This Bizarre Private Jet Concept Might Fly—But It Won’t Take You Far
Every time some startup shows off renderings of a radical new airplane, aviation experts offer some variation of “If it looks right, it flies right.” It’s a polite way of saying that anything that looks underpowered or short of lift-generating aerodynamics probably is.
With that in mind, you can see why eyebrows arched when Lilium Aviation started talking about a battery-powered, fan-propelled vertical takeoff and landing commuter aircraft that looks like a football glued to a harmonica.
The “Lilium Jet,” which is not, in fact, a jet, inspires a few thoughts, including: That thing looks seriously front-heavy. Can those narrow wings generate the lift needed to carry two adults 300 miles at an average speed of 180 mph? If the max takeoff weight is just 1,322 pounds, how much battery could possibly be in there?
It’s hard to see this idea getting off the ground by 2018 like Lilium says. Electric cars with thousand-pound batteries max out at 300 miles between charges—and don’t have to overcome gravity. The ultralight Airbus E-Fan may be the most advanced electric aircraft yet, but it can barely muster an hour aloft at 99 mph and it doesn’t take off and land vertically.
The Lilium team, which declined to comment or provide detailed specs, includes aerodynamicists and structural engineers from the Technical University of Munich and has European Space Agency support. Lilium promises “the most advanced personal aircraft the world has ever seen,” one that doesn’t rely on airport infrastructure, according to Gizmag, or require a commercial license. The aircraft appears advanced and it’s definitely eye-catching, but it’s not terribly practical.
Based on the renderings, the “jet” will fly, but not far, says Charles Eastlake, an aerodynamicist at Embry-Riddle Aeronautical University. Concepts like this often soar on hopes and dreams before slamming into hard realities, he says.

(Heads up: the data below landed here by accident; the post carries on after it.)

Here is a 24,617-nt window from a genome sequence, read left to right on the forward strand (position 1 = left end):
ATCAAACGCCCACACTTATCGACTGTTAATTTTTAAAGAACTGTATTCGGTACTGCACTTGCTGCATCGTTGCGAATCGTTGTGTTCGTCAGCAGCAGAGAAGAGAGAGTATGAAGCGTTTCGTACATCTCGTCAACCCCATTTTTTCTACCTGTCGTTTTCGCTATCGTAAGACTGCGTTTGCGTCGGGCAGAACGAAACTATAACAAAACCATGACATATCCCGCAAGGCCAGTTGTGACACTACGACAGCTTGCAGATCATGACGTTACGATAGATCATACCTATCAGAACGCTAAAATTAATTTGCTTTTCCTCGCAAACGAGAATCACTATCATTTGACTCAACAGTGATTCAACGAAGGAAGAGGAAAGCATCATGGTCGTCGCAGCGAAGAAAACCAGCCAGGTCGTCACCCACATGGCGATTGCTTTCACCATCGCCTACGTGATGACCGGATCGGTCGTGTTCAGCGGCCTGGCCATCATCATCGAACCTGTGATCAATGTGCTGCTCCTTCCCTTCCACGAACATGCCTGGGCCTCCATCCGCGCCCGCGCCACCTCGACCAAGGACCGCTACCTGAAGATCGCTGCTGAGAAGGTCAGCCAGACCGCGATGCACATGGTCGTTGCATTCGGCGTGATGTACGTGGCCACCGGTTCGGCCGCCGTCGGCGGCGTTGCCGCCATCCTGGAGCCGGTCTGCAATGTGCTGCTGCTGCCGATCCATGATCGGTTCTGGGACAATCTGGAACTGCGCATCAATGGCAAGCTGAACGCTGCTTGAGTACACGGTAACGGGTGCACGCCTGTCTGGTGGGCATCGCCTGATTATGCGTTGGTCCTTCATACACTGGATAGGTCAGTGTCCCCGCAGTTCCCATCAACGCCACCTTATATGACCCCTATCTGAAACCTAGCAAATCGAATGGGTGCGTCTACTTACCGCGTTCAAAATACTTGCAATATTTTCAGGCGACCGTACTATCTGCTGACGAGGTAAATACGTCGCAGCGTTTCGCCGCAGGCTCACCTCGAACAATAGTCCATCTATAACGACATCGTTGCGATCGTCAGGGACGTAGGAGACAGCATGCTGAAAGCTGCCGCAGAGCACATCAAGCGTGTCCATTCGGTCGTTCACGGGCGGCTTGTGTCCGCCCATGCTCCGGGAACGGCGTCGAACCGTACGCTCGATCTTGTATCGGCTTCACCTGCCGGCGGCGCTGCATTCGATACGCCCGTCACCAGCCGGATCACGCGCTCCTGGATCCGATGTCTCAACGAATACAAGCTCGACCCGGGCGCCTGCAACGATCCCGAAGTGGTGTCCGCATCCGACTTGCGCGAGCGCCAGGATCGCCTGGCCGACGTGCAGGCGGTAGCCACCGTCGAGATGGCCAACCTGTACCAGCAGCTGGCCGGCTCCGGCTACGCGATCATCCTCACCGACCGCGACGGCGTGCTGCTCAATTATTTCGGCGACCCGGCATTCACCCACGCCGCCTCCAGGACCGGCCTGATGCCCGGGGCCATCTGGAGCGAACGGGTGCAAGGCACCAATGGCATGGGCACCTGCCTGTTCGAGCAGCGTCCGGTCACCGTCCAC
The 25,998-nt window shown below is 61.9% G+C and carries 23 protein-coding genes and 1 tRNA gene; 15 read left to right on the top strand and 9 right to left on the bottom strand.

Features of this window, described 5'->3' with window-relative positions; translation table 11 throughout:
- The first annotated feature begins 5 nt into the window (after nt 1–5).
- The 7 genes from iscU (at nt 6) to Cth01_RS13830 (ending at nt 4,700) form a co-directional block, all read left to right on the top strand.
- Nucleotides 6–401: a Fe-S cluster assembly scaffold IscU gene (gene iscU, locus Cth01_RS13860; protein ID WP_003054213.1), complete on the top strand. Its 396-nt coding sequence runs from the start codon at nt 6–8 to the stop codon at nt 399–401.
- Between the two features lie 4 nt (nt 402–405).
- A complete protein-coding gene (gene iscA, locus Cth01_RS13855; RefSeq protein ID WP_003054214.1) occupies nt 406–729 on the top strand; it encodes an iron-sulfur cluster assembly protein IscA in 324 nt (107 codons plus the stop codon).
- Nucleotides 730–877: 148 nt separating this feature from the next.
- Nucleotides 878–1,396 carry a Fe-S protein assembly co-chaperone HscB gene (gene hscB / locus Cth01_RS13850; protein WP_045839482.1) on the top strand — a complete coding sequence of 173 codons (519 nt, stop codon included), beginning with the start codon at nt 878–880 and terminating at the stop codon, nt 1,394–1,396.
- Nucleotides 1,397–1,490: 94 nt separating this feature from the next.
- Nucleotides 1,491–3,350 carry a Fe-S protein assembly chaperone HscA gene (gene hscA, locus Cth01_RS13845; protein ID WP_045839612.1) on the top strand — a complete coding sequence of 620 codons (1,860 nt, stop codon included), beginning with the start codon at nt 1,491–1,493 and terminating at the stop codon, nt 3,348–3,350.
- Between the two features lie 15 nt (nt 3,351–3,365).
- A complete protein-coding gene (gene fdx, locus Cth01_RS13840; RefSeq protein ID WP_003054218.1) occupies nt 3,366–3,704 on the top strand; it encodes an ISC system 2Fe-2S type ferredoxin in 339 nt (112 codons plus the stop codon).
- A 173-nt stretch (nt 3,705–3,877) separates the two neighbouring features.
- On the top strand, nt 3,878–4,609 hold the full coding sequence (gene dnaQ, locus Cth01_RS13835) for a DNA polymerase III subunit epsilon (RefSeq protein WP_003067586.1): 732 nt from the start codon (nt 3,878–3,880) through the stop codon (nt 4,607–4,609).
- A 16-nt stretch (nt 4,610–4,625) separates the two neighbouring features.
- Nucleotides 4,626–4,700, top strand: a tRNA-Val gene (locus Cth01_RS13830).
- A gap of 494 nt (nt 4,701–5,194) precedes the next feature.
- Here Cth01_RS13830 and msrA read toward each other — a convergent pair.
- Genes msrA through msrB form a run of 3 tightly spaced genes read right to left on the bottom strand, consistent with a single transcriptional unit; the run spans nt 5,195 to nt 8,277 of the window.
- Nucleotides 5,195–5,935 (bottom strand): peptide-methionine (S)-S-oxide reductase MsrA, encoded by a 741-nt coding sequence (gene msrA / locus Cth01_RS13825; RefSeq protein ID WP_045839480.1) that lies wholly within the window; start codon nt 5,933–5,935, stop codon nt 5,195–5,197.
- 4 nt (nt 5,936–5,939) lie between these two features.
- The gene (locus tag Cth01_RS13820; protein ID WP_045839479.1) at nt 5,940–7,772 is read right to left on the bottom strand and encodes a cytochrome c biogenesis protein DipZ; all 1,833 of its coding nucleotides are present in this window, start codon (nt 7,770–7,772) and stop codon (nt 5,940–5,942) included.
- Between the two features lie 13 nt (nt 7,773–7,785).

Eastlake knows what he’s talking about—he has a long history with electric and vertical-lift aircraft, including the Navy’s experimental XFV-12 fighter in the 1970s. “In general, the public has a hopelessly optimistic view about how straightforward and wonderful electric vehicles are,” he says—a view that often doesn’t consider the challenges of safety, weight, and cost.
Huge investments can overcome development costs and address many of those challenges, but could put the price of the final product beyond reach of prospective customers. And safety is manageable, despite the complications of vertical takeoff and horizontal flight. “High-tech active flight control systems can manage that now,” he says.
Lilium says the plane will use automatic flight controls for stabilization during takeoffs and landing. Rows of ducted fans along the trailing edge of each wing will handle propulsion. More fans will extend from the nose to keep the front end up, then retract once they’re no longer needed. “It’s uncommon, but technically possible,” Eastlake says.
The big problem is power, he says. Lilium promises 435 horsepower from the ducted fans. That’s plenty to achieve flight, but “a hell of a lot of power to draw out of batteries,” Eastlake says. “I have grave doubts that you can do that within the weight limit.” Even if it’s possible, the demands of vertical takeoffs and landings likely won’t leave much juice for going anywhere. “You’re not going to be able to get around the weight demands of a battery for a long time, nor the cost of that battery,” Eastlake says.
Sorry, folks, but your wait for a practical private electric plane isn’t over quite yet.
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